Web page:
Back in 1969 as Neil Armstrong was taking a first step for man and a giant leap for mankind, Craig Rodwell, Fred Sargant , Ellen Birody, and Linda Rhodes took their own first step, and made a giant leap for LGBT communities everywhere. The group at the Eastern Regional Conference of Homophile Organizations meeting in Philadelphia had an idea …
“We propose that a demonstration be held annually on the last Saturday in June in New York City to commemorate the 1969 spontaneous demonstrations on Christopher Street and this demonstration be called CHRISTOPHER STREET LIBERATION DAY.”
The demonstration they were referring to was better known as the Stonewall Riots, a large and sometimes violent demonstration in Greenwich Village, New York. It erupted after a police raid to enforce anti-homosexuality laws at the Stonewall Inn, a popular spot for members of the LGBT community.
Brenda Howard, who some call the “Mother of Pride,” was given the task of coordinating the march. She also proposed a week-long series of events leading up to the parade. The parade was scheduled on Sunday, June 28, 1970, because it not only commemorated the start of the Stonewall Riots but they also figured more people would turn out because most people would be off work.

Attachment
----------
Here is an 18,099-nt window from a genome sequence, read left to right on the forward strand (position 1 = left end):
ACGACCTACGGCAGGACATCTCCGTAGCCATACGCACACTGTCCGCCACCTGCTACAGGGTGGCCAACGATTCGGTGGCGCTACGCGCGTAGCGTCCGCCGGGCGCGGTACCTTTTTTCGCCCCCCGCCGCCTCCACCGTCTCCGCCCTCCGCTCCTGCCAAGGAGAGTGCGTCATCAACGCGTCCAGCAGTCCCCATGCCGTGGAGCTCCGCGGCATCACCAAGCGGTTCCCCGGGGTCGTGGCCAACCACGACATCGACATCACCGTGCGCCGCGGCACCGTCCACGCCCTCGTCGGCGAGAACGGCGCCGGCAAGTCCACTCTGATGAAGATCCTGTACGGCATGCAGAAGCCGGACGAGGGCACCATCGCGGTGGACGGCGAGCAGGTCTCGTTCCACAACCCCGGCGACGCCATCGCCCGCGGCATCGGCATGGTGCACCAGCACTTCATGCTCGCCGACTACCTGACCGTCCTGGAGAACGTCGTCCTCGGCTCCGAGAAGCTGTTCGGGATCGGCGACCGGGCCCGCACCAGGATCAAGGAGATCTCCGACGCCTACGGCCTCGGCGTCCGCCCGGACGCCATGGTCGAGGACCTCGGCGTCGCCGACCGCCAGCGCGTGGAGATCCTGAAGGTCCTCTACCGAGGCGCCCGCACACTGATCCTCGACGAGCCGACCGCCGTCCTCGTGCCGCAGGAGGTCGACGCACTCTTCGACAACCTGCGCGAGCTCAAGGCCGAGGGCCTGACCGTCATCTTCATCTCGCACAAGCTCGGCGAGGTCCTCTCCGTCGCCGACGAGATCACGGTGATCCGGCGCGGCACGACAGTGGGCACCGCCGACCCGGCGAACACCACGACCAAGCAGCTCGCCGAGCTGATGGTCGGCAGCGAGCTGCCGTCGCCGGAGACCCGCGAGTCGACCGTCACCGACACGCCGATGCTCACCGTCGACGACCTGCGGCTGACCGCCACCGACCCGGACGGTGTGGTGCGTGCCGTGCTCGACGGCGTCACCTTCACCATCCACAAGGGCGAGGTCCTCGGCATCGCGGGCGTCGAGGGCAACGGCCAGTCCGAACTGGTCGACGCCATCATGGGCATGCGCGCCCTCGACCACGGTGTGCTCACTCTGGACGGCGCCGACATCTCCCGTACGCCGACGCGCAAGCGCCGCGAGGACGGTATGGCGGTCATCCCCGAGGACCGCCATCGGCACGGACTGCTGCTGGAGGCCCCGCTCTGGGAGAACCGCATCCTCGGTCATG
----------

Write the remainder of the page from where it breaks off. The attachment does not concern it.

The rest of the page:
The organization of the festivals and marches wasn’t easy. Organizers of a parallel march in California faced multiple legal obstacles to obtaining permits to march through Hollywood, although most of them were cleared by the courts.
The marches in support of LGBT rights began to spread with names like Gay Freedom Marches and Gay Liberation Day — fitting names for a movement that began in the turbulent era of the late 60s and early 70s. The marches were not only rallies for civil rights but served to bring the LGBT community into the public space. In the 1980s the event names including words like “liberation” and “freedom,” which some could have seen as confrontational, were gradually replaced with the word that represents the movement today: Pride.
We are now 47 years removed from the Stonewall Riots, and parades and festivals are embraced by many communities from New York, Chicago, LA, San Francisco, Pittsburgh and Washington DC to Amsterdam, Athens, Barcelona and London.
Many of us in the United States see the festivals not only as an LGBT celebration, but also as a festival of love, understanding and acceptance. We don’t just tolerate each other, we accept each other.
I was there that day in 2015 when the U.S. Supreme Court reaffirmed the human rights and dignity of my LGBT friends by saying they enjoy all the rights I do. That was the day my country stood up and said we ALL are EQUAL. That was my day of PRIDE!